"Biotheology" explores ways that biology and evolution and science can shed light on the traditional issues and questions of theology. A biotheology of theodicy looks to biology and medicine to shed light on human proclivities for doing harm. Of the conceptual space occupied by "evil," the largest area could be replaced with “anti-social behavior.”
- failure to conform to social norms with respect to lawful behaviors as indicated by repeatedly performing acts that are grounds for arrest;
- deceitfulness, as indicated by repeated lying, use of aliases, or conning others for personal profit or pleasure;
- impulsivity or failure to plan ahead;
- irritability and aggressiveness, as indicated by repeated physical fights or assaults;
- reckless disregard for safety of self or others;
- consistent irresponsibility, as indicated by repeated failure to sustain steady work or honor financial obligations;
- lack of remorse, as indicated by being indifferent to or rationalizing having hurt, mistreated, or stolen from another.
Why are there sociopaths? There are sociopaths because sociopathy is and has been a successful strategy for a certain percent of the population -- i.e., there's a niche for the sociopath in the ecology of human society. It takes a lot of empathetic skill for the cooperation and coordination it takes to develop, design, build, and fuel a truck. But once it's built, there's space for a "free rider" to hop on. That's the sociopath's niche.
To unpack this a bit, let us put to ourselves the question Rodney King asked: "Can’t we all just get along?"
The answer, Rodney, is that we don’t want to get taken advantage of. Throughout our dealings with one another, we constantly face what are called prisoner’s dilemma situations. The classic prisoner’s dilemma gets its name from a scenario in which two prisoners, captured after being in cahoots with each other on some crime, are in separate rooms, each faced with deciding whether to keep mum or turn state’s evidence and rat on their partner. Betraying their partner is in their self-interest, but if they each betray the other, they’ll both be convicted. The overall benefit to the two prisoners combined is highest when they both keep mum – but if one goes out on a limb (keeps mum) for the other, and the other turns state's evidence, then the one who kept mum gets the maximum sentence while the fink gets off scot-free. The strategy of each pursuing their self-interest leads them to an outcome which is not in their self interest.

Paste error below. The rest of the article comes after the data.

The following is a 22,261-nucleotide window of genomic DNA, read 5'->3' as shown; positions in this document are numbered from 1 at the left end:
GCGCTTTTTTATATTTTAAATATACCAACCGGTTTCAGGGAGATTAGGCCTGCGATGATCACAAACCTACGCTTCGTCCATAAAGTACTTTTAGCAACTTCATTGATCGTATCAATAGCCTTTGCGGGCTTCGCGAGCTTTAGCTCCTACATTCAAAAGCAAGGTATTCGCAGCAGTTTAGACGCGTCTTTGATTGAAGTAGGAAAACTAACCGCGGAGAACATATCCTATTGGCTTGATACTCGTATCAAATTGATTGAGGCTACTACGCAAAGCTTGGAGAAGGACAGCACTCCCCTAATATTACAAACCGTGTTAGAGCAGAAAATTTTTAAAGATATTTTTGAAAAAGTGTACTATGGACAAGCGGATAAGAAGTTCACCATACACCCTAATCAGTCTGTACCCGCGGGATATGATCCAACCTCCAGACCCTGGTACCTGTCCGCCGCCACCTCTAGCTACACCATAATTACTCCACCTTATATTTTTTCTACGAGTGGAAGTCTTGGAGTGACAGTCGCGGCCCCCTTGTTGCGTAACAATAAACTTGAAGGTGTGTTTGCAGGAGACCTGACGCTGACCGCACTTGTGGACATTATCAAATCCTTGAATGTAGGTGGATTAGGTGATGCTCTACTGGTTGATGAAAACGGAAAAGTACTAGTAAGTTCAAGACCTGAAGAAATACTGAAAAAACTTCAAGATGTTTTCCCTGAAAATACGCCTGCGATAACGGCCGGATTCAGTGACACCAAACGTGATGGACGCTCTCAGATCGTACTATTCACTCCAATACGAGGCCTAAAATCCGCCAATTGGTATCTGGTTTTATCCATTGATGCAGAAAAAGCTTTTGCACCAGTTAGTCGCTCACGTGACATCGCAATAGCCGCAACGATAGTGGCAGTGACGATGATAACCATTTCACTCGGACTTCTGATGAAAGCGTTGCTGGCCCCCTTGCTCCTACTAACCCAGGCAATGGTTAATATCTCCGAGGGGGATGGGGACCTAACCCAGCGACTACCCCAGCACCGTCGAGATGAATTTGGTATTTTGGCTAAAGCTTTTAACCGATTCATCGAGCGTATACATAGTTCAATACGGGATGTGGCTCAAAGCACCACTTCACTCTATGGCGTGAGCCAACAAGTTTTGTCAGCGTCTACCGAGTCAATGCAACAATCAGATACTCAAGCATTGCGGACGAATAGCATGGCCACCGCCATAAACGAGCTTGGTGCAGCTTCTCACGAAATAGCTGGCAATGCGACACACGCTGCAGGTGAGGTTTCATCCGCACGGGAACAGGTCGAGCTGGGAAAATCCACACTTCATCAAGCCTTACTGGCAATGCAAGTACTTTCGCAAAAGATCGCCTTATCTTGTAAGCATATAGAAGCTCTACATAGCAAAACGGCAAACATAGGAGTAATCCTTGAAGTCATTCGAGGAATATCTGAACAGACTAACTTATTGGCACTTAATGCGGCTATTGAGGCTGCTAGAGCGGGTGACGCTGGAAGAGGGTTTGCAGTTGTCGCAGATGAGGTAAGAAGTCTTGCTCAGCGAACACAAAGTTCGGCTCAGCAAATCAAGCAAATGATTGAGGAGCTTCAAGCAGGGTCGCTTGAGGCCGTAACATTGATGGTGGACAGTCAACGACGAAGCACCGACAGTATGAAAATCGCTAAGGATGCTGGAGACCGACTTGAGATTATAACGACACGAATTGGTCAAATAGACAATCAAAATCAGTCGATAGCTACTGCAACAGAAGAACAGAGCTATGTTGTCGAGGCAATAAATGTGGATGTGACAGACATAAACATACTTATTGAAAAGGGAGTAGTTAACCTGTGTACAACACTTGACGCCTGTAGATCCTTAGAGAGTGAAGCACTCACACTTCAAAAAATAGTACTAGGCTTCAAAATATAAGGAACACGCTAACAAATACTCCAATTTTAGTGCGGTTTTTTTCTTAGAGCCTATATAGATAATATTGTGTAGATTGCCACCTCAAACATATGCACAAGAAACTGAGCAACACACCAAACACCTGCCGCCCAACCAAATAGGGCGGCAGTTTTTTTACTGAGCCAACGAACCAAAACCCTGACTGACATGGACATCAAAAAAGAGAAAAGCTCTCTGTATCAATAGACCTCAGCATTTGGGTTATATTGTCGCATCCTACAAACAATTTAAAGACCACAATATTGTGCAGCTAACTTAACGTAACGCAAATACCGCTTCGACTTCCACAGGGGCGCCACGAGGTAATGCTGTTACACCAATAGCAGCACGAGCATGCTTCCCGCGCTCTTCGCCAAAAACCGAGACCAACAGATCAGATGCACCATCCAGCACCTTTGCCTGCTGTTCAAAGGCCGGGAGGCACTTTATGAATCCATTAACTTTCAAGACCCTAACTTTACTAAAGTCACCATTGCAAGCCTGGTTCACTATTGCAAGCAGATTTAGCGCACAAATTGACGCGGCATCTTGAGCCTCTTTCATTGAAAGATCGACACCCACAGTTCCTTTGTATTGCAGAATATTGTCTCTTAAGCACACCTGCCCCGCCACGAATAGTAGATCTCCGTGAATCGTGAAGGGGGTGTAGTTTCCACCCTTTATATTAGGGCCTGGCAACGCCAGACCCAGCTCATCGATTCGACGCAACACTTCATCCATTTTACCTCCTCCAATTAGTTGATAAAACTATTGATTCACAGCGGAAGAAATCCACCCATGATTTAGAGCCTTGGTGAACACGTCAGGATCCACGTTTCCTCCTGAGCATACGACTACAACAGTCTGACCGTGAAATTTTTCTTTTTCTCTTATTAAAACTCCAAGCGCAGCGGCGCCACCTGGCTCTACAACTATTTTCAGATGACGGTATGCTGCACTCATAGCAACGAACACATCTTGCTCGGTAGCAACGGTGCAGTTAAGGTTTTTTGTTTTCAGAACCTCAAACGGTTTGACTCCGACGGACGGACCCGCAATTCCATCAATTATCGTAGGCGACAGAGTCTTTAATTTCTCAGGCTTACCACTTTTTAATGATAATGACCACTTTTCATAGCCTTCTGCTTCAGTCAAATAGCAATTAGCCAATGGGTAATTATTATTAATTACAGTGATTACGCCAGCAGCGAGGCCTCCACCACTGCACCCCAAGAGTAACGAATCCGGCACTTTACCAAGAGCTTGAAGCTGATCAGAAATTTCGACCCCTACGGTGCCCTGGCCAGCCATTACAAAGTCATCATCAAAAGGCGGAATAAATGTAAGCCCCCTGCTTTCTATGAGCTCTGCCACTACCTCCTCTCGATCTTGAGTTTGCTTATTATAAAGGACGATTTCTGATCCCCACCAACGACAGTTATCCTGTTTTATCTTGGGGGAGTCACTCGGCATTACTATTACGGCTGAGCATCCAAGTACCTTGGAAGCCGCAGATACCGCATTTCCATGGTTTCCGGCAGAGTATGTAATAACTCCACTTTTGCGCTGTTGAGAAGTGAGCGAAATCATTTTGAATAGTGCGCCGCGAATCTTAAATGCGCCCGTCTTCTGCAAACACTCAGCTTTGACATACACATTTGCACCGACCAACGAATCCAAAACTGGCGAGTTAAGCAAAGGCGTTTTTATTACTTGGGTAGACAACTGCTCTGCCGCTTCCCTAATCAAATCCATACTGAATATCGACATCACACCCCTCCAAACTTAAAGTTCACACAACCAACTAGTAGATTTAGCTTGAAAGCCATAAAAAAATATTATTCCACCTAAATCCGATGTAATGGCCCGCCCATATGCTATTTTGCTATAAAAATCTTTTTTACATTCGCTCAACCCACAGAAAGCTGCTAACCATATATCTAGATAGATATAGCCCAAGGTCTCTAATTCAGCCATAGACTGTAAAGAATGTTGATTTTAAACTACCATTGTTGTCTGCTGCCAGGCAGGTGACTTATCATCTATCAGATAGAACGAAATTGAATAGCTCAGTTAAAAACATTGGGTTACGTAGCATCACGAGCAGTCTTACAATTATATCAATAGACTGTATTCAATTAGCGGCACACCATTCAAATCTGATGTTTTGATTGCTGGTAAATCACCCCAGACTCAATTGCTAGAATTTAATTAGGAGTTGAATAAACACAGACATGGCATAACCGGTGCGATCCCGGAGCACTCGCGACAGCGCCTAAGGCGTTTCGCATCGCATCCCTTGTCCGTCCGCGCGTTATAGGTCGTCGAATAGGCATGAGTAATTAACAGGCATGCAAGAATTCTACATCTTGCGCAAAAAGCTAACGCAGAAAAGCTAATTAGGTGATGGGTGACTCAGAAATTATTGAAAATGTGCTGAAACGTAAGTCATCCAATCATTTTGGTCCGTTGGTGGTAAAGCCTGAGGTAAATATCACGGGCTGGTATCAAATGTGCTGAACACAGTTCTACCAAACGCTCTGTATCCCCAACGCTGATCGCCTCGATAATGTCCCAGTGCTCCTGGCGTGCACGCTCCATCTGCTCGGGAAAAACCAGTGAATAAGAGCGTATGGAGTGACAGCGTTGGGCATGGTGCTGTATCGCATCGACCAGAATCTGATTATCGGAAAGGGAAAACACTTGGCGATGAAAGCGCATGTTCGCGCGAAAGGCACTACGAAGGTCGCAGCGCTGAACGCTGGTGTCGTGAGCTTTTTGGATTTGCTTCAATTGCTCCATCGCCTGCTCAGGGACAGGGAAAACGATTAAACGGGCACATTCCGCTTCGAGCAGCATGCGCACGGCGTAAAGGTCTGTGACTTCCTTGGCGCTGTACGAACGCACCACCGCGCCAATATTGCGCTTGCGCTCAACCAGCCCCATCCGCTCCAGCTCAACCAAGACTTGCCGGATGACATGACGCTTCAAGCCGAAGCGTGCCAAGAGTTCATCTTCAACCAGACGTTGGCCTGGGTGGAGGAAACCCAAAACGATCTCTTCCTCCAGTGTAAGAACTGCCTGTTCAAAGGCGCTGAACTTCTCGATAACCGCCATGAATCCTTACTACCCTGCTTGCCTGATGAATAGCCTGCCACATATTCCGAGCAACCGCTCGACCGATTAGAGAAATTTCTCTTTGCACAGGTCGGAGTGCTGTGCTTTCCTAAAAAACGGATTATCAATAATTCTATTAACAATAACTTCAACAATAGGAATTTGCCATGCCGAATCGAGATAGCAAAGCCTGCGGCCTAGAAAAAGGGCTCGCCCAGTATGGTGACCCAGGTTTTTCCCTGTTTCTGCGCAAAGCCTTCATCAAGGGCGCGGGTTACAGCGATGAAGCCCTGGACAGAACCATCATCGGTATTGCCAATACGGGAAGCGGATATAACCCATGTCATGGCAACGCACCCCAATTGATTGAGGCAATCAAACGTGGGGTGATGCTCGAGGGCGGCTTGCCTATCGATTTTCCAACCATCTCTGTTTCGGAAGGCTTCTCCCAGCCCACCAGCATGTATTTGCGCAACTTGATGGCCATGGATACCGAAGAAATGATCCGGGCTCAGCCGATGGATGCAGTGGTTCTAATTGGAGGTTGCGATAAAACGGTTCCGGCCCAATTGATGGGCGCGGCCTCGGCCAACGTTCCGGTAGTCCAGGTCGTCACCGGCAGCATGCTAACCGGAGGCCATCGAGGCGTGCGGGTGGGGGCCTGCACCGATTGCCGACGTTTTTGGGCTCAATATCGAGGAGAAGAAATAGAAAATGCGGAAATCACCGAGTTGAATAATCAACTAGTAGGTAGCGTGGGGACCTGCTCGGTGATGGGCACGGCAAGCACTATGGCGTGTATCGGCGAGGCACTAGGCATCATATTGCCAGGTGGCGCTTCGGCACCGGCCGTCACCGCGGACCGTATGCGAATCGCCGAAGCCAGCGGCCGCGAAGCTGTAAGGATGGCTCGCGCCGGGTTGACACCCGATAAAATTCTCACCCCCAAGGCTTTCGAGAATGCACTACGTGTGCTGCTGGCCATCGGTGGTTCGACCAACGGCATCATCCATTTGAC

The social world presents us with analogous situations: we’ll all be better off if we cooperate with each other, but often we’re rightfully hesitant to cooperate because we can be taken advantage of, suckered, conned, exploited.
Why can’t we all just get along? Because we’re trapped in this prisoners’ dilemma.
Cooperation is inherently difficult and risky. Yet proto-humans and humans have been slowly developing ways to provide us with the protections we need in order to cooperate. As our cooperation has grown more extensive and elaborate, we inevitably created space for the free riders and "cheaters on the social contract."
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This is part 3 of 6 of "Theodicy: Addressing Evil"
Next: Part 4: "Primary Sociopaths and Secondary Sociopaths"
Previous: Part 2: "Evil and Must Be Destroyed"
Beginning: Part 1: "The Evil Thought-Stopper"